Don't think I've written about this yet. Way back in the mid-1980's, when I was assigned as a base newspaper reporter at Francis E. Warren AFB in Cheyenne, Wyoming, I got my only in-depth look behind the scenes at how a radio station works. Though it wasn't quite the romantic, idealized, high-tech vision I'd always had, it was still pretty cool.
This peek behind the veil was possible thanks to Keith Gardner, an Air Force broadcaster and moonlighting DJ who must have heard me vent about boring radio and wonder aloud if I'd chosen the wrong career path. Though Keith had the ego and self-centeredness to think his nighttime DJ job was pretty cool, he was also down-to-earth enough about it to see it as something of a joke.
At the time Keith and I worked in the FEW Public Affairs Office, he was also nighttime DJ at a local FM station -- not the leading album-oriented-rock station in town, but maybe the number two or three station down on the list. It was surprising enough to have more than one album-rock station in a town of 50,000 people where you'd think the only two types of music on the radio were Country and Western.
After hearing me rant and express my preference for "Strange Music," Keith invited me out to the station one night after work to watch him at his "other job" for a couple of hours. I thought the experience would be pretty cool. Keith urged me to not get my hopes up too high -- that to him it was really no big deal.
The station was located on Cheyenne's west side, set back off of one of Cheyenne's main drags, back in a field full of tall weeds. It was nearly dark when I pulled up to the place at the end of a long dirt-and-gravel driveway. I wasn't absolutely sure I had the right place, even with the tall transmitter tower directly out back. I was expecting something ... a little more impressive.
The building itself looked like three or four small tool sheds sort of smacked together. In no way was it marked as a radio station -- there were no glowing neon call-letters posted out front or anything like that. There were garbage cans around the only door and lots of trash seemingly everywhere. There was only one other car in the dirt "parking lot."
I slowly made my way inside, through a long poorly-lit hallway littered with shipping boxes, promotional albums and other music-industry paraphernalia I could barely see in the dark. I seem to remember lots of empty pizza boxes and other evidence of food being consumed sometime in the previous 20 years.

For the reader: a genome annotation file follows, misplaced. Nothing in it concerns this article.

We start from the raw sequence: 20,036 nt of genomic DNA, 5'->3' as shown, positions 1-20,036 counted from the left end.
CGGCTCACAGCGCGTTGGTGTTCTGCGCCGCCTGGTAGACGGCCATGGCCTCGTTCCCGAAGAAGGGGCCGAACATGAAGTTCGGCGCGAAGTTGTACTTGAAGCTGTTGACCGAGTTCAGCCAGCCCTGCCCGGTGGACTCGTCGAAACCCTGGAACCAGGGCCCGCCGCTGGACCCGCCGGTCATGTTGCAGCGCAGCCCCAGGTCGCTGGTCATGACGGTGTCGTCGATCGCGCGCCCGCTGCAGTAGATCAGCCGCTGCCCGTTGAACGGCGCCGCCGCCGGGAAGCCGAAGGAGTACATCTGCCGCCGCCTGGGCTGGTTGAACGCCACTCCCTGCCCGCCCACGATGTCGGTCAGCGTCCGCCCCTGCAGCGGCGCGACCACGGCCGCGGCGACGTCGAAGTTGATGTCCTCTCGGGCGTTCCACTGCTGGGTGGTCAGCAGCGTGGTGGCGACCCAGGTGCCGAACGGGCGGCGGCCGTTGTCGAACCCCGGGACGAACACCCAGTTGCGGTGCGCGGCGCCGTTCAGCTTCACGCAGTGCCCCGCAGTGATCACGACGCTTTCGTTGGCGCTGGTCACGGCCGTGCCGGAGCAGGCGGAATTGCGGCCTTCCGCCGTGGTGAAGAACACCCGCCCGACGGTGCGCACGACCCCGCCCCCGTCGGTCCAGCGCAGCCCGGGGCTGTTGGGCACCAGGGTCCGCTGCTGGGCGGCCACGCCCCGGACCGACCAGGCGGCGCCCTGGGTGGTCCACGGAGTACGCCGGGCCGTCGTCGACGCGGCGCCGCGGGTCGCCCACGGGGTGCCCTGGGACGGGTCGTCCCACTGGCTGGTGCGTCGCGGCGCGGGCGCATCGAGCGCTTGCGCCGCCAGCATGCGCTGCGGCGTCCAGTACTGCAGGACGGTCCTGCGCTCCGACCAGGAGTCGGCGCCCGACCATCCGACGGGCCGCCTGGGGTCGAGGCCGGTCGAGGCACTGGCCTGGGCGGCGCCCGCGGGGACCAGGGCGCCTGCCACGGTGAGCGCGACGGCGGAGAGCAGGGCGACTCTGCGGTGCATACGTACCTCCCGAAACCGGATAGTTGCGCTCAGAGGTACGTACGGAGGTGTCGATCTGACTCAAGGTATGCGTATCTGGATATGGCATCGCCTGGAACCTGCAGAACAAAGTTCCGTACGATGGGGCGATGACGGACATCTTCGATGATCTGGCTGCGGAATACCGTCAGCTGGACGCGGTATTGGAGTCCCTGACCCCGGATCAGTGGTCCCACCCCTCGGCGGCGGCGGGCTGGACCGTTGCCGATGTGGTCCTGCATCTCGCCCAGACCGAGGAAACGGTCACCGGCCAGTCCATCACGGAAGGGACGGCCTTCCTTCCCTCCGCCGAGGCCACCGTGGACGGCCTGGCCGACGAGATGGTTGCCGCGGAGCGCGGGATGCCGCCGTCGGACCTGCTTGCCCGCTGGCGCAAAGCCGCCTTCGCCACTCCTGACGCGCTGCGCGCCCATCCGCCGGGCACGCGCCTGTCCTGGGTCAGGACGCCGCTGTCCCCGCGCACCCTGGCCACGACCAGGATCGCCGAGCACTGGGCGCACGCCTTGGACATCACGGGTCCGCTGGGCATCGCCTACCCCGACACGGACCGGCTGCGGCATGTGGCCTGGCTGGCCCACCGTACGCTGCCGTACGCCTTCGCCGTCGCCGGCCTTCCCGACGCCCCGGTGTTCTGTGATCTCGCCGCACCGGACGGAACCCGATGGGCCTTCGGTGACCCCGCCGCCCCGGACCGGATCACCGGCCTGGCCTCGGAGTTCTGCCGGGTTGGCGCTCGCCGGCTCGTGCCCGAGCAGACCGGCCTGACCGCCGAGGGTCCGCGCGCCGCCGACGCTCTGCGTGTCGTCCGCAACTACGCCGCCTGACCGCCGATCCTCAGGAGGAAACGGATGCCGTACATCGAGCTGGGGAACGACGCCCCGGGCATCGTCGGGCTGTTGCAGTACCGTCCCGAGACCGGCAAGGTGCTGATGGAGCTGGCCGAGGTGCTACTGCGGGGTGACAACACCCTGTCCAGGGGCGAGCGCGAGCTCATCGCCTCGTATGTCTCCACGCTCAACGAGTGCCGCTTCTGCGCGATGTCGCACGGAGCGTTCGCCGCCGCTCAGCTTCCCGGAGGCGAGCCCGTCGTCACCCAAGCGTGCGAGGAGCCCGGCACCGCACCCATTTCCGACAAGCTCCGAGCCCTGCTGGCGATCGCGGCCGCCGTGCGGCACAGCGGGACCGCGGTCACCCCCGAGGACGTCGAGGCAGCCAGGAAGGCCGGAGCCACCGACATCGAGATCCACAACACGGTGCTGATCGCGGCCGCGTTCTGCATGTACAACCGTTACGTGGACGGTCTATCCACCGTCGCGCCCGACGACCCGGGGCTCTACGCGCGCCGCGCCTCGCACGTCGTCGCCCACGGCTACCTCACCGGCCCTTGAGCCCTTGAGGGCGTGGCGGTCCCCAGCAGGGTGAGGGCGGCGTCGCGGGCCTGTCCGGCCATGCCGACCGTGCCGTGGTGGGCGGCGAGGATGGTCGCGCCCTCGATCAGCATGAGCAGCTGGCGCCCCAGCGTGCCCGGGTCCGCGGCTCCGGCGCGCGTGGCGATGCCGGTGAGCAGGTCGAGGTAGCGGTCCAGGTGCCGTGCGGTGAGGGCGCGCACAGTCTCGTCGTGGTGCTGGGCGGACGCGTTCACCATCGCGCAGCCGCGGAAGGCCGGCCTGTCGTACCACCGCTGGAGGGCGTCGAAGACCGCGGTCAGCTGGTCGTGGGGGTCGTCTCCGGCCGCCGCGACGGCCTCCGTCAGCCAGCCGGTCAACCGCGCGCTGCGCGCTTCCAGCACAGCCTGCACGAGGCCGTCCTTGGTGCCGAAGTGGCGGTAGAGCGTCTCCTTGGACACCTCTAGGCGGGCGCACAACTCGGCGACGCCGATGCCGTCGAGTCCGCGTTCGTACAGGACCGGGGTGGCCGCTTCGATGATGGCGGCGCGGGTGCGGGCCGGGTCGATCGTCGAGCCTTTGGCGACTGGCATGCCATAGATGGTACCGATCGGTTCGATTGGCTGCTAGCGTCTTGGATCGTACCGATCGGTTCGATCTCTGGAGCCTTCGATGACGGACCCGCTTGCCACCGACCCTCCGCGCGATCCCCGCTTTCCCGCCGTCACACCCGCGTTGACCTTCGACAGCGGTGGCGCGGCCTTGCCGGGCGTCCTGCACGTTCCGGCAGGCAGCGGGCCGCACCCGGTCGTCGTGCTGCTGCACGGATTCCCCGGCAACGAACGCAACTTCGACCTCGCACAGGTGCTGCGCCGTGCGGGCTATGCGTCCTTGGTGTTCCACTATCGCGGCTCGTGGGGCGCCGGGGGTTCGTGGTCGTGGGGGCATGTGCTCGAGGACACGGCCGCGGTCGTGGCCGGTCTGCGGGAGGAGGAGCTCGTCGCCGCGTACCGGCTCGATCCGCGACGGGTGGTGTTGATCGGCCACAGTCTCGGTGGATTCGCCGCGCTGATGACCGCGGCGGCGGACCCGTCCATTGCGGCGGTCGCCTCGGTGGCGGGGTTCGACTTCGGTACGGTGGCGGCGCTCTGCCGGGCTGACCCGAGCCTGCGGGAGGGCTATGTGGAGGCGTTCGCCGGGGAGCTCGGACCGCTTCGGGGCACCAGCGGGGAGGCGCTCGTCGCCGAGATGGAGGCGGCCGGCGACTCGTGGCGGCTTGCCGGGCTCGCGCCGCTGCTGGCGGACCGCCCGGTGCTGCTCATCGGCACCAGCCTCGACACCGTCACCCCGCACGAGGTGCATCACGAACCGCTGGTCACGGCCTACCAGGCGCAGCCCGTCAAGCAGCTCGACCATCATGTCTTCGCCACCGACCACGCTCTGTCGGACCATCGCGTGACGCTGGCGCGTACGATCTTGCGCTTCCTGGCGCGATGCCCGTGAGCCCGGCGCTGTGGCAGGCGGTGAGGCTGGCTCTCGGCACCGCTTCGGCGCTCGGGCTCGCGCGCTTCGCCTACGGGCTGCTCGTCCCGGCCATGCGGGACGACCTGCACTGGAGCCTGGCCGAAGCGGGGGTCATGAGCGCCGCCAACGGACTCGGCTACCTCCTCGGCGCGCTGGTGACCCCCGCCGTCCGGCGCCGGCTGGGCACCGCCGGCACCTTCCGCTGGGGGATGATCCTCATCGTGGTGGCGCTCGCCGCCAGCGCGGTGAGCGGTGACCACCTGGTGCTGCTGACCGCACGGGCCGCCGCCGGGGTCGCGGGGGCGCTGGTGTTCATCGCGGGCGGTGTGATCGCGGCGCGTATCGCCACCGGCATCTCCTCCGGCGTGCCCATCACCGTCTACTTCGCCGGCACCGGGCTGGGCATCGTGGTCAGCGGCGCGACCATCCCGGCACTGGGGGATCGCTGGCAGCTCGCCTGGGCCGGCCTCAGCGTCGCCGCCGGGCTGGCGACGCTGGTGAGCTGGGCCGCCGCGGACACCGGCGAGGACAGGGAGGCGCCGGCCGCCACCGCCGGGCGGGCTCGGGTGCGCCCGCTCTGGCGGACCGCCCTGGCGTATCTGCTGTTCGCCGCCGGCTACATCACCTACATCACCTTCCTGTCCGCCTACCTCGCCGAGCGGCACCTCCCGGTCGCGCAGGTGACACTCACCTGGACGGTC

I turned around a corner to the right and faintly heard distant trebly sounds that could almost have been music. I called out Keith's name, and eventually his head popped out a door into the hall. "Hey," he said, "I'm down here."
The tiny booth he was in could have been a chicken coop. It was absolutely NOT plush. He had a desktop made out of unfinished plywood, with a couple turntables on it that I never saw him use. There were a couple of (eight-track???) players he popped "cartridges" into that had both the music he played and the commercials he had to run. He had a pair of headphones and a mike, and that was all the equipment. There wasn't even an engineer. I got the impression the place practically ran itself.
At the center of Keith's "desktop" was a diagram that was of central importance to his job. It showed how much music he was allowed to play each hour -- in 15-minute blocks -- and showed the places where he had to plug-in commercials. The stack of "carts" on his left were the commercials. The stack on his right were the songs he was "allowed" to play. As he went along, Keith logged on a notepad each song he played and each commercial he ran, and at what times.
After he explained the set-up, I was a bit disappointed. There wasn't much freedom here. It all seemed pretty regimented. Didn't Keith ever make his own musical choices?
"Sometimes," he said. "There's the music library down the hall that we can pull some tracks from."
Naturally, I had to see this music library. What I found was a room no bigger than most bathrooms, with a ton of vinyl albums filed on shelves from floor to ceiling. There were lots more albums piled and scattered on the floor, and down the hallway.... I was surprised there weren't more. It was a pretty small room.
Keith agreed there wasn't much room for free-form experimenting on the job, that it was basically the same 100 classic-rock songs over and over. But he said there were other bonuses about the job -- it was easy, not demanding, he could order a pizza and eat it at his leisure ... and he even had fans. A couple of them even called up while I was there, and gabbed with Keith in his on-air persona as "Steve Cheyenne" -- such an obvious fake-name that we both busted up laughing. Strangely, Keith didn't actually SAY much on the air.
There were some high points -- Keith played Blue Oyster Cult's "Astronomy" for me (off of IMAGINOS), the best thing I'd heard by BOC in years (didn't know then it was a remake of one of their old songs) ... and after awhile I liked the quiet, distant, separated-from-everything atmosphere that surrounded the place. Maybe during the day it was different, but at night it was quiet, no one else came in, no one bothered Keith while he was working.
After a couple of hours I got tired, thanked Keith for the tour, and went home. It had actually been pretty cool to be there, even if it hadn't been exactly what I'd expected. It also reinforced my theory that sometimes it doesn't take that many people to make what appears from the outside to be a big production -- like most of the newspapers I've worked for.
So now, whenever I hear radio, the first thing I think of is that tiny tool-shed/chicken-coop set-up on Cheyenne's western outskirts in the middle of a wheat field, blasting classic rock out into the Wyoming night, where maybe a dozen people were listening....